Truth With A Capital T
The August, 2007 Journal of Psychological Medicine reported nearly 47% of high school students intentionally engaged in self-inflicted injuries within the past year by cutting, hitting or burning themselves. Maria was a student referred to David because she was cutting. After several conversations, it was apparent she believed cutting helped her to cope with her difficult life situations. David describes how he helps students like Maria gain insight to the underlying reasons behind self-injury in order to pave the way to healthy solutions. Students will understand they have within them the ability to find their own path, dreams and ultimately, their own Truth.
- Builds awareness that self-injury does not reduce emotional pain.
- Provides strategies and healthy alternatives to avoid and overcome self-injury.
- Teaches coping skills to help deal with difficult situations.
A Permanent Reminder
One of the biggest challenges teens may face is related to bullying. When unchecked, these destructive patterns may lead to pain, fear, and sometimes to senseless violence. Using his personal story of being assaulted by twelve boys in his first week of high school, David illustrates that while life may challenge us at times, we get to choose how we respond to these challenges. Students will learn that by being responsible for their actions, they can eliminate the pitfall that permanently may set them off the path of their dreams.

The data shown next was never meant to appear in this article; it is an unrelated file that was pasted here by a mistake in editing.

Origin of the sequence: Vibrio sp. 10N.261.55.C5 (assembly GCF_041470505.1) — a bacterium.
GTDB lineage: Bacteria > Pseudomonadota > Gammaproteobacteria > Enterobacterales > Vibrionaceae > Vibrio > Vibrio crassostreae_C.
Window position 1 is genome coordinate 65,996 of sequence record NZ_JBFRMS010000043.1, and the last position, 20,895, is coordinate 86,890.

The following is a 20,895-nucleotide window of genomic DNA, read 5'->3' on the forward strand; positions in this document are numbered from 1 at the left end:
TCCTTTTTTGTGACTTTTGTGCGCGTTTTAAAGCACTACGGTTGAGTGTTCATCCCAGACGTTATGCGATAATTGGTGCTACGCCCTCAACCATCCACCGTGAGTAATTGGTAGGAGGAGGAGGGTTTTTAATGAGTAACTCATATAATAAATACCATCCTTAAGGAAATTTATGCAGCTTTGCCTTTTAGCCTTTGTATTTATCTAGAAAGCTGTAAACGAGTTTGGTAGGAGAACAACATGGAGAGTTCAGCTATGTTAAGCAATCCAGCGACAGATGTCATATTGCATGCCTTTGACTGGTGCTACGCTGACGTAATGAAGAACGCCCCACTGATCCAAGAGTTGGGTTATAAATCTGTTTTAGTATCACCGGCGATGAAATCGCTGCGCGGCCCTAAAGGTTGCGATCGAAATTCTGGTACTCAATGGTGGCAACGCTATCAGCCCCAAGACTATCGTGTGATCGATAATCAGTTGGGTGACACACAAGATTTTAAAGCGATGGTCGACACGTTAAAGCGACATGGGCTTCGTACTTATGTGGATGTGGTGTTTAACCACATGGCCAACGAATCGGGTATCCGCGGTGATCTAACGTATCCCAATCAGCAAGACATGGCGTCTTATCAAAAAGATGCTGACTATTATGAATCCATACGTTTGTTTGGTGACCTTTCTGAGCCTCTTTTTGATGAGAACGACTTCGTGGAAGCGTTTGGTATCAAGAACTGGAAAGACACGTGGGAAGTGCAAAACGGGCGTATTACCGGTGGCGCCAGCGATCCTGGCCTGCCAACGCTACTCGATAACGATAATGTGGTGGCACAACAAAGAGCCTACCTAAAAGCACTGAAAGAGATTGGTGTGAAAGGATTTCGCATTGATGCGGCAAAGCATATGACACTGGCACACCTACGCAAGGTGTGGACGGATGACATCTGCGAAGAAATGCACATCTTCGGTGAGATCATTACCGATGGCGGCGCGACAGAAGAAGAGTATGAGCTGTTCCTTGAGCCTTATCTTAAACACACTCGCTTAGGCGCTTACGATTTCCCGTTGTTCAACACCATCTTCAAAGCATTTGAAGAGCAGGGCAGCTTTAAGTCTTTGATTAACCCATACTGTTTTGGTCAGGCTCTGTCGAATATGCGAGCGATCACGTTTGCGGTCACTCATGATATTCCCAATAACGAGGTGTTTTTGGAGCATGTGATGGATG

- Learn why destructive choices ultimately do not work.
- Develop positive communication skills with adults.
- Understand the value of having an advocate.
Take a Breath–Go Again
All too often, students do not have the wisdom to manage their emotions and sometimes act them out through anger. Schools become places where this emotion can collide with others, which in many cases leads to self-destructive and/or violent behavior. Through his personal story, David describes how anger is a natural human emotion that often is triggered by conflicts occurring in everyday school life. Learning how to take a breath and go again, students begin to honor their own anger without allowing it to take full control of their behavior.
- Identify individual issues that trigger anger.
- Gain a more profound awareness and understanding of others’ feelings.
- Develop strategies to constructively deal with external/social forces that can trigger stress and anger.